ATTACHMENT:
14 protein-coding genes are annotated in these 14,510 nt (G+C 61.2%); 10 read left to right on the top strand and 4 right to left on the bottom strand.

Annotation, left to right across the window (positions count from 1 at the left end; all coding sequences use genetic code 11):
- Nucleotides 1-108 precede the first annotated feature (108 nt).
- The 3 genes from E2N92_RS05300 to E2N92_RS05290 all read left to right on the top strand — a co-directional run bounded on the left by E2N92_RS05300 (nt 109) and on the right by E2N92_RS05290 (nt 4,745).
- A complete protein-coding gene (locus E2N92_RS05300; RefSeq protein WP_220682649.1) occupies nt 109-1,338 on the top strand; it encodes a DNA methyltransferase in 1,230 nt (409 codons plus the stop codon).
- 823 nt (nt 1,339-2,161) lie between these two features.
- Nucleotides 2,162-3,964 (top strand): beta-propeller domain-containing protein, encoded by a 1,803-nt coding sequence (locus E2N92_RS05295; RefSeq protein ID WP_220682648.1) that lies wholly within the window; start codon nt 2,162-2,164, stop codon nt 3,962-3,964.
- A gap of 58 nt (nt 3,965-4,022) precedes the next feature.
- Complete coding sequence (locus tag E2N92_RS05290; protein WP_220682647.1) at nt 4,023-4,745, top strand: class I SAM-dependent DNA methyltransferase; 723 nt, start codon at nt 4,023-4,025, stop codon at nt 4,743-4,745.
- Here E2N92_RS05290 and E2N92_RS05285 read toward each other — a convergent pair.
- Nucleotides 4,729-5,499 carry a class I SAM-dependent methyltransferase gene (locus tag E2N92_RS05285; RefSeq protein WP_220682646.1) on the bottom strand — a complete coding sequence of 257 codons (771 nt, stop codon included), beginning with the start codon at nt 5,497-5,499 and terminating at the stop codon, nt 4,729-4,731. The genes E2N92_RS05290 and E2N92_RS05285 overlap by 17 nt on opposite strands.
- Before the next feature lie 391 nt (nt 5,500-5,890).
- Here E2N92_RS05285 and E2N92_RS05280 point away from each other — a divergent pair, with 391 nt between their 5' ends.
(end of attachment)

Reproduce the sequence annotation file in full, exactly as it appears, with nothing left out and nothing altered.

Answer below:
14 protein-coding genes are annotated in these 14,510 nt (G+C 61.2%); 10 read left to right on the top strand and 4 right to left on the bottom strand.

Annotation, left to right across the window (positions count from 1 at the left end; all coding sequences use genetic code 11):
- Nucleotides 1-108 precede the first annotated feature (108 nt).
- The 3 genes from E2N92_RS05300 to E2N92_RS05290 all read left to right on the top strand — a co-directional run bounded on the left by E2N92_RS05300 (nt 109) and on the right by E2N92_RS05290 (nt 4,745).
- A complete protein-coding gene (locus E2N92_RS05300; RefSeq protein WP_220682649.1) occupies nt 109-1,338 on the top strand; it encodes a DNA methyltransferase in 1,230 nt (409 codons plus the stop codon).
- 823 nt (nt 1,339-2,161) lie between these two features.
- Nucleotides 2,162-3,964 (top strand): beta-propeller domain-containing protein, encoded by a 1,803-nt coding sequence (locus E2N92_RS05295; RefSeq protein ID WP_220682648.1) that lies wholly within the window; start codon nt 2,162-2,164, stop codon nt 3,962-3,964.
- A gap of 58 nt (nt 3,965-4,022) precedes the next feature.
- Complete coding sequence (locus tag E2N92_RS05290; protein WP_220682647.1) at nt 4,023-4,745, top strand: class I SAM-dependent DNA methyltransferase; 723 nt, start codon at nt 4,023-4,025, stop codon at nt 4,743-4,745.
- Here E2N92_RS05290 and E2N92_RS05285 read toward each other — a convergent pair.
- Nucleotides 4,729-5,499 carry a class I SAM-dependent methyltransferase gene (locus tag E2N92_RS05285; RefSeq protein WP_220682646.1) on the bottom strand — a complete coding sequence of 257 codons (771 nt, stop codon included), beginning with the start codon at nt 5,497-5,499 and terminating at the stop codon, nt 4,729-4,731. The genes E2N92_RS05290 and E2N92_RS05285 overlap by 17 nt on opposite strands.
- Before the next feature lie 391 nt (nt 5,500-5,890).
- Here E2N92_RS05285 and E2N92_RS05280 point away from each other — a divergent pair, with 391 nt between their 5' ends.